- Written by Ethan Abbott
A 75 yo male with a PMH of HTN, HLD, DM, and PVD presents to the SBH emergency department with slurred speech and right sided weakness x 2 hours. He is awake and alert on arrival with a glucose of 122. The patient undergoes a non-contrast CT of the brain which is unremarkable. In consultation with neurology, tPA is administered and the patient is admitted to the hospital. While awaiting his transfer to the floor, you insure the patient’s head of bed is at 30 degrees, as this is considered the “standard of care.” Can a patient be positioned supine after an acute ischemic stroke?
Answer: The “head of bed elevated” theory is that patients would benefit from “reduced intracranial pressure” and “decreased risk for aspiration” if the head was elevated after an acute ischemic CVA. Recent, small, non-randomized trials of patients positioned supine after an acute ischemic stroke have called this practice of “head elevated” after ischemic stroke into question. These newer trials suggest that supine positioning “increases blood flow in major arteries and improves oxygenation of the brain.” A large trial in the NEJM published last month attempts to address this issue.
In the the Head Positioning in Acute Stroke Trial (HeadPoST)trial, published in the NEJM in June of 2017, the authors examined the question of whether this head positioning, either lying flat or head elevated for 24 hours after an acute ischemic or hemorrhagic stroke, in a variety of clinical settings, including the emergency department, had an effect. The study design was an international, multicenter, cluster-randomized, crossover, open-label trial with blinded outcome evaluation. The primary outcome of the study was disability at 90 days and secondary outcomes of death and disability using a modified Rankin scale. The study is powered by 11,093 patients in 114 centers (however ended up underpowered). Patients were randomized to either group and were required to maintain positioning for 24 hours. The authors found, “ no significant difference between the implementation — at a median of 14 hours after the onset of stroke — of the lying-flat head position and the sitting-up position with respect to the primary outcome of level of disability at 90 days. There were also no significant differences in mortality or in the rates of serious adverse events, including pneumonia.”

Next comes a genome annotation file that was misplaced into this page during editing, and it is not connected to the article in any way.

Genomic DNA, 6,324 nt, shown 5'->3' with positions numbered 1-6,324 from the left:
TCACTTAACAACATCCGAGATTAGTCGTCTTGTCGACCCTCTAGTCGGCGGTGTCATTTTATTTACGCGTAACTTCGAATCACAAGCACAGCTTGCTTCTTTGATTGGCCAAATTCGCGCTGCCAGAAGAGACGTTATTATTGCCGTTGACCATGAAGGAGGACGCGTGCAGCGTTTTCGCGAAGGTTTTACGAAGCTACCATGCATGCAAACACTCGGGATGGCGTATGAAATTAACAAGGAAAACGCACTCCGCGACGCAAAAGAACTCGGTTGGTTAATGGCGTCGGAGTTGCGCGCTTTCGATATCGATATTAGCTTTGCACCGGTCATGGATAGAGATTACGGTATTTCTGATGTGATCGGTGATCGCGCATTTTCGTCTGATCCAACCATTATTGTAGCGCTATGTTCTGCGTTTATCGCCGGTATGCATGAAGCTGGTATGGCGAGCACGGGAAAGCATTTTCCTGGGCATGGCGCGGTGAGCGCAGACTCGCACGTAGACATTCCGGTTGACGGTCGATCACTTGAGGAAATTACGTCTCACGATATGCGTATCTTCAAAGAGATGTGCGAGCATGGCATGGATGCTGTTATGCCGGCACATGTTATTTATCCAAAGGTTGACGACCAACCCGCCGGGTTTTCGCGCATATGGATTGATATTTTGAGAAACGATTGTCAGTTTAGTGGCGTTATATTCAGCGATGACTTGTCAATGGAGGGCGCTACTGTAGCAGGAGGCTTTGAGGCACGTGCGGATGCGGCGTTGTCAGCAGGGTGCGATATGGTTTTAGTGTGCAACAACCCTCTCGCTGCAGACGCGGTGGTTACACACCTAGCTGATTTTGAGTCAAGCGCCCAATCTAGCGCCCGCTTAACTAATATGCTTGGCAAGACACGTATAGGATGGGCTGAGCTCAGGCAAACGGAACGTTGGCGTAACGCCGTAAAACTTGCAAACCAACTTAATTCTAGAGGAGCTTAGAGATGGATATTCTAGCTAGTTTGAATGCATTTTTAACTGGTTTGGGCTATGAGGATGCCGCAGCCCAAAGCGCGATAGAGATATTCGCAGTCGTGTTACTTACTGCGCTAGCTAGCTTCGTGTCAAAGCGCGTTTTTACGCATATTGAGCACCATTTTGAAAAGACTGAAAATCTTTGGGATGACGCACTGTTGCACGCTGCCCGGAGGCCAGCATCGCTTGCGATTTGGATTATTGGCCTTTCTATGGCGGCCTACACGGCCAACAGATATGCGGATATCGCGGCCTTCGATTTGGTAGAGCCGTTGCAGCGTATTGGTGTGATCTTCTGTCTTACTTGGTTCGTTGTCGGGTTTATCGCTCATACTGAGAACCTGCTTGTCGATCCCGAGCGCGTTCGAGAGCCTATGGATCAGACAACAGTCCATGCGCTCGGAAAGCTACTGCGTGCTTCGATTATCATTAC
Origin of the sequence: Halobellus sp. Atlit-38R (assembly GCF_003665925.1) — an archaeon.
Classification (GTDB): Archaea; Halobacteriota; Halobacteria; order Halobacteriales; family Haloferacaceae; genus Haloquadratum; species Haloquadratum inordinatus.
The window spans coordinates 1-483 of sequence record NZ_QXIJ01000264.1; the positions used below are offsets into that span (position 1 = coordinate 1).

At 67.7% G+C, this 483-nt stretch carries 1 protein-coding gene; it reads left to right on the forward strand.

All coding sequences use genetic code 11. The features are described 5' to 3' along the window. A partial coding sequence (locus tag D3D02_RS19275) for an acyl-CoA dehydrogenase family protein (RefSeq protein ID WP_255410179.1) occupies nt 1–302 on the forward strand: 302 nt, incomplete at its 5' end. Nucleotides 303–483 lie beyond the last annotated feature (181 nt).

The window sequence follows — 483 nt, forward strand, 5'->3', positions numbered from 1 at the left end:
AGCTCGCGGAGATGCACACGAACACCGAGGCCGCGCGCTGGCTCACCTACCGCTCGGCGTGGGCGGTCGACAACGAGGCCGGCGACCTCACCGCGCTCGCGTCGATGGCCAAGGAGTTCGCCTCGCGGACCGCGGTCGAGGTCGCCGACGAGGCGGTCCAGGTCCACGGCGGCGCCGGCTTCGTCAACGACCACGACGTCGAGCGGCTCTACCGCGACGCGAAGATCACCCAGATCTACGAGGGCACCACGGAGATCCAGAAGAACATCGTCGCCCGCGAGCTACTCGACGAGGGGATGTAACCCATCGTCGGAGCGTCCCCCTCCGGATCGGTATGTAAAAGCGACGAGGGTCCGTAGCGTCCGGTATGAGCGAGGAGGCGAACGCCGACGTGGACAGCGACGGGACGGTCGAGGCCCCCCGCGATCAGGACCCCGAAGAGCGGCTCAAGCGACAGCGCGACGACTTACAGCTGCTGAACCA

There are some potentially controversial issues regarding the data (did not reach sample size) and methodology (pragmatic cluster clinical trial), so take a look at the article and draw your own conclusions!
Anderson CS, Arima H, Lavados P, Billot L, Hackett ML, Olavarría VV, Muñoz Venturelli P, Brunser A, Peng B, Cui L, Song L, Rogers K, Middleton S, Lim JY, Forshaw D, Lightbody CE, Woodward M, Pontes-Neto O, De Silva HA, Lin RT, Lee TH, Pandian JD, Mead GE, Robinson T, Watkins C; HeadPoST Investigators and Coordinators. Cluster-Randomized, Crossover Trial of Head Positioning in Acute Stroke. N Engl J Med. 2017 Jun 22;376(25):2437-2447.